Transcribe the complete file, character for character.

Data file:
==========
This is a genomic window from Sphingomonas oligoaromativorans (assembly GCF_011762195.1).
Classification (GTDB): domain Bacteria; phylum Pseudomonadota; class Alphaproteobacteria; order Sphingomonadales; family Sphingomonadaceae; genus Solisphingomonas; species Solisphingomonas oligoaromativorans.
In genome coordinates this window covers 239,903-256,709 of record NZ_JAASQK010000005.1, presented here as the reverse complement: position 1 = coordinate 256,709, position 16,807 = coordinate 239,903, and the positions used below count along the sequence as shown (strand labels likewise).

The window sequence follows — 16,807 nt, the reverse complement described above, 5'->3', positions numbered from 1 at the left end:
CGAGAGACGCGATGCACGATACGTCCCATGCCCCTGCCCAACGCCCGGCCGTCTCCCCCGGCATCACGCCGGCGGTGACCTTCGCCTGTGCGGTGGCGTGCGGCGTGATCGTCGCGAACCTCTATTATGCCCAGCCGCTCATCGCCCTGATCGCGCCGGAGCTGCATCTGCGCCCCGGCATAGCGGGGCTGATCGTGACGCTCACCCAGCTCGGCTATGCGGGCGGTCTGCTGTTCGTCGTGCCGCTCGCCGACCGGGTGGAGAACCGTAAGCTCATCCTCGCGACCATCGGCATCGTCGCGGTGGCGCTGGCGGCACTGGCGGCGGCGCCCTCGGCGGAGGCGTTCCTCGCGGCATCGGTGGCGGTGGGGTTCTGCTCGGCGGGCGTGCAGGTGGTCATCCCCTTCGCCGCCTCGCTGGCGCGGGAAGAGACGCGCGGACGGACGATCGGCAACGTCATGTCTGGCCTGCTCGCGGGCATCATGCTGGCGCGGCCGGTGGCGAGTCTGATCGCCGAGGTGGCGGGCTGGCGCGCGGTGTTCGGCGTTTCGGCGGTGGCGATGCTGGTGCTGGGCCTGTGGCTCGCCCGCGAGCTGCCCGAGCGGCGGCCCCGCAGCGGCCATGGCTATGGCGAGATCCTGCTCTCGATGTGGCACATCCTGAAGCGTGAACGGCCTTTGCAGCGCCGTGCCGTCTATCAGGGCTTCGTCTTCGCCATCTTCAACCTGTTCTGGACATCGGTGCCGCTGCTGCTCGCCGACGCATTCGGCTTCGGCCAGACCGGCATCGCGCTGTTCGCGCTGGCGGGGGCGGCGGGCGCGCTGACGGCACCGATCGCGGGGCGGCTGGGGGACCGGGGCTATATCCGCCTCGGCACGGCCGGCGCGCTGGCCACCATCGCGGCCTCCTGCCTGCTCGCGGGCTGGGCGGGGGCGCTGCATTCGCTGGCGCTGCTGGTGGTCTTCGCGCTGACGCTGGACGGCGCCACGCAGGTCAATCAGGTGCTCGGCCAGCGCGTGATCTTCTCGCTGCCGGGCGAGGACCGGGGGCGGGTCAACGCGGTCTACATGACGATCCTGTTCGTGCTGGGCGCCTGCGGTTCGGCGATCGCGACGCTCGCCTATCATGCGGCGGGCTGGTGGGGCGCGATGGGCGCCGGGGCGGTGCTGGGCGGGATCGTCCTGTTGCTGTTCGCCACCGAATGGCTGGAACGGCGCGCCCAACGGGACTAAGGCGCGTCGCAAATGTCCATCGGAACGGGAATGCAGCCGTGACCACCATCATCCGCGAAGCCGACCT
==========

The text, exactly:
This is a genomic window from Sphingomonas oligoaromativorans (assembly GCF_011762195.1).
Classification (GTDB): domain Bacteria; phylum Pseudomonadota; class Alphaproteobacteria; order Sphingomonadales; family Sphingomonadaceae; genus Solisphingomonas; species Solisphingomonas oligoaromativorans.
In genome coordinates this window covers 239,903-256,709 of record NZ_JAASQK010000005.1, presented here as the reverse complement: position 1 = coordinate 256,709, position 16,807 = coordinate 239,903, and the positions used below count along the sequence as shown (strand labels likewise).

The window sequence follows — 16,807 nt, the reverse complement described above, 5'->3', positions numbered from 1 at the left end:
CGAGAGACGCGATGCACGATACGTCCCATGCCCCTGCCCAACGCCCGGCCGTCTCCCCCGGCATCACGCCGGCGGTGACCTTCGCCTGTGCGGTGGCGTGCGGCGTGATCGTCGCGAACCTCTATTATGCCCAGCCGCTCATCGCCCTGATCGCGCCGGAGCTGCATCTGCGCCCCGGCATAGCGGGGCTGATCGTGACGCTCACCCAGCTCGGCTATGCGGGCGGTCTGCTGTTCGTCGTGCCGCTCGCCGACCGGGTGGAGAACCGTAAGCTCATCCTCGCGACCATCGGCATCGTCGCGGTGGCGCTGGCGGCACTGGCGGCGGCGCCCTCGGCGGAGGCGTTCCTCGCGGCATCGGTGGCGGTGGGGTTCTGCTCGGCGGGCGTGCAGGTGGTCATCCCCTTCGCCGCCTCGCTGGCGCGGGAAGAGACGCGCGGACGGACGATCGGCAACGTCATGTCTGGCCTGCTCGCGGGCATCATGCTGGCGCGGCCGGTGGCGAGTCTGATCGCCGAGGTGGCGGGCTGGCGCGCGGTGTTCGGCGTTTCGGCGGTGGCGATGCTGGTGCTGGGCCTGTGGCTCGCCCGCGAGCTGCCCGAGCGGCGGCCCCGCAGCGGCCATGGCTATGGCGAGATCCTGCTCTCGATGTGGCACATCCTGAAGCGTGAACGGCCTTTGCAGCGCCGTGCCGTCTATCAGGGCTTCGTCTTCGCCATCTTCAACCTGTTCTGGACATCGGTGCCGCTGCTGCTCGCCGACGCATTCGGCTTCGGCCAGACCGGCATCGCGCTGTTCGCGCTGGCGGGGGCGGCGGGCGCGCTGACGGCACCGATCGCGGGGCGGCTGGGGGACCGGGGCTATATCCGCCTCGGCACGGCCGGCGCGCTGGCCACCATCGCGGCCTCCTGCCTGCTCGCGGGCTGGGCGGGGGCGCTGCATTCGCTGGCGCTGCTGGTGGTCTTCGCGCTGACGCTGGACGGCGCCACGCAGGTCAATCAGGTGCTCGGCCAGCGCGTGATCTTCTCGCTGCCGGGCGAGGACCGGGGGCGGGTCAACGCGGTCTACATGACGATCCTGTTCGTGCTGGGCGCCTGCGGTTCGGCGATCGCGACGCTCGCCTATCATGCGGCGGGCTGGTGGGGCGCGATGGGCGCCGGGGCGGTGCTGGGCGGGATCGTCCTGTTGCTGTTCGCCACCGAATGGCTGGAACGGCGCGCCCAACGGGACTAAGGCGCGTCGCAAATGTCCATCGGAACGGGAATGCAGCCGTGACCACCATCATCCGCGAAGCCGACCT